Total Pageviews

Monday, November 17, 2014

Query Letters: Do's and Don'ts




 
     While clearing out old papers, I ran across a few items I collected many years ago. For a time, I helped a literary agent sort through copious submissions. I evaluated submissions, passed only the best on to the agent, and returned the hopeless ones with an explanation and rejection. Sometimes I did not have to read past a few lines in the query letter to know the book would have no value. Here are a couple of direct excerpts from letters I found in that old pile, typos and other errors included:
     "I've created an interesting fictional story, titled [title deleted]. About a woman who must be true to herself and to everyone she loves …. If you are interested in my manuscript, do not hesitated in replying back to me."
     "With the most respectful manner in which you deserve I address myself to you, at the same time I most cordially salute you for your excellent and expidiant labor …. Without other undue motive present I remain most attentivelly appreciative to you for attention that it deserves."
     A query letter represents the author and the manuscript, so query letters must be perfect. If you want an agent or acquisitions editor to read your query, be sure it is a good reflection on you and your book.
     I attended a session called a Gong Pitch Fest at the 2014 Florida Writers Conference. During the gong fest, writers stood before a panel of seven or eight agents and publishers and pitched their books. If anything struck a panelist as a negative, the panelist struck a gong. After three gong strikes, the presenter had to stop. At the end of each pitch, panelists reviewed the good and the bad about the pitch. The event entertained and informed a large roomful of writers, and I learned a thing or two myself.
     Few of us get to pitch our books in person, so our query letter has to be our pitch. The mistake that brought the most gongs was what the panelists called "going into synopsis land." Although the query letter must give the gist or the hook of the story, it should not give the entire story.
The next thing that drew the most gongs was a pitch that failed to give the word count and genre of the manuscript. Some presenters even forgot to give the title of their book.  
     Like a pitch in person, a query letter must be short, tight, and to the point, yet entire books have been written on how to write a good query letter. If you're not sure about your query letter, read about query letters in any of the sources available in books and online, before you craft your query letter.         
     Once you have crafted the best query possible, have someone professionally edit the letter, to ensure that every comma, capitalization, word choice, and spelling is correct.
     If you have questions about your query letter, or if you want someone to edit it, contact me at Bobbie@zebraeditor.com.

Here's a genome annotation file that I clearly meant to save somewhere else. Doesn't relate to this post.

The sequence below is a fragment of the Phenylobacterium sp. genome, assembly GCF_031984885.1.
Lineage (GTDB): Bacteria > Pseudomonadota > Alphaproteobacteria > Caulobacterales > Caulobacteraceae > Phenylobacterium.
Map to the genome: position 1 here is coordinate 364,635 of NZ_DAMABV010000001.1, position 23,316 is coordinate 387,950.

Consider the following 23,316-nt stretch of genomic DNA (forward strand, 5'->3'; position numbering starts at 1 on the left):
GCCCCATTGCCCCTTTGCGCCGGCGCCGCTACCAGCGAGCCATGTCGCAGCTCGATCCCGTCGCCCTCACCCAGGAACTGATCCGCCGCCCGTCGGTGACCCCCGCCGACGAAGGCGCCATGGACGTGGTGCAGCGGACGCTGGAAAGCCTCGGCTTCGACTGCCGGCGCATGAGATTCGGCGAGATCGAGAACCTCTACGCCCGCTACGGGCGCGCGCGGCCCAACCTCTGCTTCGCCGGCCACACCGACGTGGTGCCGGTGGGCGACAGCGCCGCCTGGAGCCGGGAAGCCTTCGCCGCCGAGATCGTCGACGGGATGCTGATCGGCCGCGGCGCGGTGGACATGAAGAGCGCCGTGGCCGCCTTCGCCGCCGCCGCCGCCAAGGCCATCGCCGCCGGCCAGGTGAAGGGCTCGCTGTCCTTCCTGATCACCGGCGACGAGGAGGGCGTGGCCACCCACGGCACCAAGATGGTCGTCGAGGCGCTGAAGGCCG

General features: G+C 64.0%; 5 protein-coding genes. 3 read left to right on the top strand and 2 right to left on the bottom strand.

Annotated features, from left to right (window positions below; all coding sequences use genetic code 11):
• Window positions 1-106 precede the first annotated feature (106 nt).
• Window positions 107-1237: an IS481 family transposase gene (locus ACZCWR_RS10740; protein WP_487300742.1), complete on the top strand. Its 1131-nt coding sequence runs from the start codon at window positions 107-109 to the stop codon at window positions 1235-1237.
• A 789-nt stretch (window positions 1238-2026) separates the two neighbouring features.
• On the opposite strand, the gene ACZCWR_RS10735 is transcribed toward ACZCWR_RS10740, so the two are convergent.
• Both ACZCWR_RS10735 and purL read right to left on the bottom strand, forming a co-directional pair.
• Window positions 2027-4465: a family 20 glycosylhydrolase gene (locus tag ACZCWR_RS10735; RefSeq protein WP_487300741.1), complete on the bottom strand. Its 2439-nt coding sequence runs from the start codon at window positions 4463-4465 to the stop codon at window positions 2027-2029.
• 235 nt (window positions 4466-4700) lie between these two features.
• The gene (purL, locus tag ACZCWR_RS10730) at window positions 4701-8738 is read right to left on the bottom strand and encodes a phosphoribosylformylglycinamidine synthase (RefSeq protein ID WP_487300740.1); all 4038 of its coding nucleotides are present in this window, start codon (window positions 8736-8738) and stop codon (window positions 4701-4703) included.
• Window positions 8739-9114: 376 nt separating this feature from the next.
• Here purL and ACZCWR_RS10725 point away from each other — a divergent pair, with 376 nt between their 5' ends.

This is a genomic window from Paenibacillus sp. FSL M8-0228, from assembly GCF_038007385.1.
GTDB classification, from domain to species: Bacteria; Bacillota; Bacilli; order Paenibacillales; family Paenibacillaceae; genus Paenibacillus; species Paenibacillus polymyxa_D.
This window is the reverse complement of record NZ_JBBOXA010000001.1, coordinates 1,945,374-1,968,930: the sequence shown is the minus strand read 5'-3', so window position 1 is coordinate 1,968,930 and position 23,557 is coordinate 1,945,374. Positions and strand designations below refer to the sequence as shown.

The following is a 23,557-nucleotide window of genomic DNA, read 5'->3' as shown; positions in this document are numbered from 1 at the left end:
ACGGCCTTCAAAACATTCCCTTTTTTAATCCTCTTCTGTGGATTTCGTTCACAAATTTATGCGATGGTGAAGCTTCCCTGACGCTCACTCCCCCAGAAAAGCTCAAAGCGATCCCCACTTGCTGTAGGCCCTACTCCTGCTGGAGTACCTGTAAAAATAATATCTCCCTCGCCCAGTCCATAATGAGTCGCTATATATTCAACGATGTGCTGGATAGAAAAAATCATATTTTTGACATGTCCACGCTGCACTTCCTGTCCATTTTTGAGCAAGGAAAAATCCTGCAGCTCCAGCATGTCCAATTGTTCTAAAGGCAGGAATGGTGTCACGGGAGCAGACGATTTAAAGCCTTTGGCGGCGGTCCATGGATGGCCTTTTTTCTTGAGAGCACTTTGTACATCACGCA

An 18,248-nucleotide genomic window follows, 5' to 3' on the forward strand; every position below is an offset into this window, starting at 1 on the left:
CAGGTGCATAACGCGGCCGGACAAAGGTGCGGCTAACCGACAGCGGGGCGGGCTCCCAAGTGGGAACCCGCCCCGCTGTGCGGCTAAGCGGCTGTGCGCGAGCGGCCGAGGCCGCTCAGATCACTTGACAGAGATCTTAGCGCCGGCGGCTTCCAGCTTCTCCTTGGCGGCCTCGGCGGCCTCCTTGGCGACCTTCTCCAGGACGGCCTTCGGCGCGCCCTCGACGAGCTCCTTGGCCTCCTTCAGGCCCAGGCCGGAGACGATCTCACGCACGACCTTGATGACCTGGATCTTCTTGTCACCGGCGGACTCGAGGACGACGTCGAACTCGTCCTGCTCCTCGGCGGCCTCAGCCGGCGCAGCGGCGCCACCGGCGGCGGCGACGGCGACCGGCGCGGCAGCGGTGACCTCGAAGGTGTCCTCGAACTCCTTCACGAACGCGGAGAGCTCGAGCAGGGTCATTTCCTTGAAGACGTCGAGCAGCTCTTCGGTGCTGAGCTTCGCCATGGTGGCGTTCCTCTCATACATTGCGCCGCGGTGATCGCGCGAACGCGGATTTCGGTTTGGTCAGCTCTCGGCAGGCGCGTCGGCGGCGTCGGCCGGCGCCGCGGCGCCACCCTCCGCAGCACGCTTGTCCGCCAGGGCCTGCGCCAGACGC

Wednesday, November 5, 2014

Today's Conundrum



One of my wonderful clients just sent me a copy of her memoir, Wife of the Deceased. Last month, a client gave me two of her books that had recently been released by well-known publishers. I get all jittery and excited whenever one of my clients gets a book published and then sends me a copy. I take personal pride in my clients' accomplishments. I sometimes look over the shelves of books in my house that feature books I edited that have been published, and it gives me a warm feeling to know that I have helped so many people get their books out to the public.
 
I also know that my clients don't get books for free. The copies they give me cost them money, so they represent a true gift, in every sense of the word.
 
A while back, though, one of my clients went through the editing process with me, and he went on to self-publish his book with a print-on-demand company notorious for charging too much for its books. The client sent me a link, hoping I would purchase a copy. I had already read the book several times during the editing process, though, and did not feel the need to pay what I considered an inflated price for a copy. When I did not buy the book, the client, who surely will never hire me again, wrote me a nasty e-mail, complaining that after he paid me to edit his book, I wouldn't honor him by buying his book.
 
He had a point, even if the note was harsh. On the other hand, I stand by my decision; I will not pay for a client's book that I have already read, sometimes several times.
 
Maybe I should buy all my clients' books as a way of supporting them financially. If I did, though, my expenses would rise and my house would be even more overflowing with books than it already is. I have edited hundreds upon hundreds of books that have been published over the past twenty-three years.
 
Instead of buying my clients' books, though, I prefer to feel the warmth spread in my heart when a client goes to the trouble and expense to give me a copy of a book I edited. I also gladly promote my clients' books in this newsletter and sometimes on Facebook, as well.
 
I see both sides of the issue clearly, though, which leaves me in a conundrum. Should I buy a copy of every book I edit? Should I wait and allow the clients who wish to send me a copy do so? What do you think?